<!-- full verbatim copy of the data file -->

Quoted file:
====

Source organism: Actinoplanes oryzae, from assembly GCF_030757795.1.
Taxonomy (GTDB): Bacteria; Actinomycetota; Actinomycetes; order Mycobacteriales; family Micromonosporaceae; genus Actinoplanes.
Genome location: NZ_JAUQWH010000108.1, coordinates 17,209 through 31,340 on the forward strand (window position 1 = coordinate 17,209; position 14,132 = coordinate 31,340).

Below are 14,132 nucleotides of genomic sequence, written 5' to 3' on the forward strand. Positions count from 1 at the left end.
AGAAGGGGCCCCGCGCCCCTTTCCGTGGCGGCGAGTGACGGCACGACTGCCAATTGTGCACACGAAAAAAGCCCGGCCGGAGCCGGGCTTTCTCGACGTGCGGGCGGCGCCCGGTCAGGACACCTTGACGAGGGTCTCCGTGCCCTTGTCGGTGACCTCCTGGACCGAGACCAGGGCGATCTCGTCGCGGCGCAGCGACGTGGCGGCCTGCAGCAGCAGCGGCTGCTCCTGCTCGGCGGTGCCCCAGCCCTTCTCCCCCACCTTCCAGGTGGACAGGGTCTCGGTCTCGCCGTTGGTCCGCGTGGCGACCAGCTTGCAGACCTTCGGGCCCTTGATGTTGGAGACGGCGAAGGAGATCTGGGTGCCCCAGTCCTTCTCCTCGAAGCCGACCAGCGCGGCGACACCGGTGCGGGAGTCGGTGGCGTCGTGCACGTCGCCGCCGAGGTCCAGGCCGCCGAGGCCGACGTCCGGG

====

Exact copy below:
Source organism: Actinoplanes oryzae, from assembly GCF_030757795.1.
Taxonomy (GTDB): Bacteria; Actinomycetota; Actinomycetes; order Mycobacteriales; family Micromonosporaceae; genus Actinoplanes.
Genome location: NZ_JAUQWH010000108.1, coordinates 17,209 through 31,340 on the forward strand (window position 1 = coordinate 17,209; position 14,132 = coordinate 31,340).

Below are 14,132 nucleotides of genomic sequence, written 5' to 3' on the forward strand. Positions count from 1 at the left end.
AGAAGGGGCCCCGCGCCCCTTTCCGTGGCGGCGAGTGACGGCACGACTGCCAATTGTGCACACGAAAAAAGCCCGGCCGGAGCCGGGCTTTCTCGACGTGCGGGCGGCGCCCGGTCAGGACACCTTGACGAGGGTCTCCGTGCCCTTGTCGGTGACCTCCTGGACCGAGACCAGGGCGATCTCGTCGCGGCGCAGCGACGTGGCGGCCTGCAGCAGCAGCGGCTGCTCCTGCTCGGCGGTGCCCCAGCCCTTCTCCCCCACCTTCCAGGTGGACAGGGTCTCGGTCTCGCCGTTGGTCCGCGTGGCGACCAGCTTGCAGACCTTCGGGCCCTTGATGTTGGAGACGGCGAAGGAGATCTGGGTGCCCCAGTCCTTCTCCTCGAAGCCGACCAGCGCGGCGACACCGGTGCGGGAGTCGGTGGCGTCGTGCACGTCGCCGCCGAGGTCCAGGCCGCCGAGGCCGACGTCCGGG